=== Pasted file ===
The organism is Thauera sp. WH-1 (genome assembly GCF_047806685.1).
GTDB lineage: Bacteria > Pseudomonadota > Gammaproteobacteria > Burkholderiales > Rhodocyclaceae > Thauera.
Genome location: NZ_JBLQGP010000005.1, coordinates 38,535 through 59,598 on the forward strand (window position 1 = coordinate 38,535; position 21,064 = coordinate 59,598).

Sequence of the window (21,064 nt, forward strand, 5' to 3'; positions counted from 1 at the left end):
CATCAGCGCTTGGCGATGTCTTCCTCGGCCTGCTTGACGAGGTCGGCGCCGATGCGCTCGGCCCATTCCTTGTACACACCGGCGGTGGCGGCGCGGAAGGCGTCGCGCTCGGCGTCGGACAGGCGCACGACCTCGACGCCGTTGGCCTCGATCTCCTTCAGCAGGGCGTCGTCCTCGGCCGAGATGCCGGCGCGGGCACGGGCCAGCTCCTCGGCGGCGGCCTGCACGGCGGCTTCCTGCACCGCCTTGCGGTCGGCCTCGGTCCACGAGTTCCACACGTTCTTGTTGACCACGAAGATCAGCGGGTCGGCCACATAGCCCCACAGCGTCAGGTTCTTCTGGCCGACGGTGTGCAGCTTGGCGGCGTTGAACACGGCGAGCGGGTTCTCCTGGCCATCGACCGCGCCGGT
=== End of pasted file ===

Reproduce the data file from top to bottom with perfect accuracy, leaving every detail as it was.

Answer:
The organism is Thauera sp. WH-1 (genome assembly GCF_047806685.1).
GTDB lineage: Bacteria > Pseudomonadota > Gammaproteobacteria > Burkholderiales > Rhodocyclaceae > Thauera.
Genome location: NZ_JBLQGP010000005.1, coordinates 38,535 through 59,598 on the forward strand (window position 1 = coordinate 38,535; position 21,064 = coordinate 59,598).

Sequence of the window (21,064 nt, forward strand, 5' to 3'; positions counted from 1 at the left end):
CATCAGCGCTTGGCGATGTCTTCCTCGGCCTGCTTGACGAGGTCGGCGCCGATGCGCTCGGCCCATTCCTTGTACACACCGGCGGTGGCGGCGCGGAAGGCGTCGCGCTCGGCGTCGGACAGGCGCACGACCTCGACGCCGTTGGCCTCGATCTCCTTCAGCAGGGCGTCGTCCTCGGCCGAGATGCCGGCGCGGGCACGGGCCAGCTCCTCGGCGGCGGCCTGCACGGCGGCTTCCTGCACCGCCTTGCGGTCGGCCTCGGTCCACGAGTTCCACACGTTCTTGTTGACCACGAAGATCAGCGGGTCGGCCACATAGCCCCACAGCGTCAGGTTCTTCTGGCCGACGGTGTGCAGCTTGGCGGCGTTGAACACGGCGAGCGGGTTCTCCTGGCCATCGACCGCGCCGGT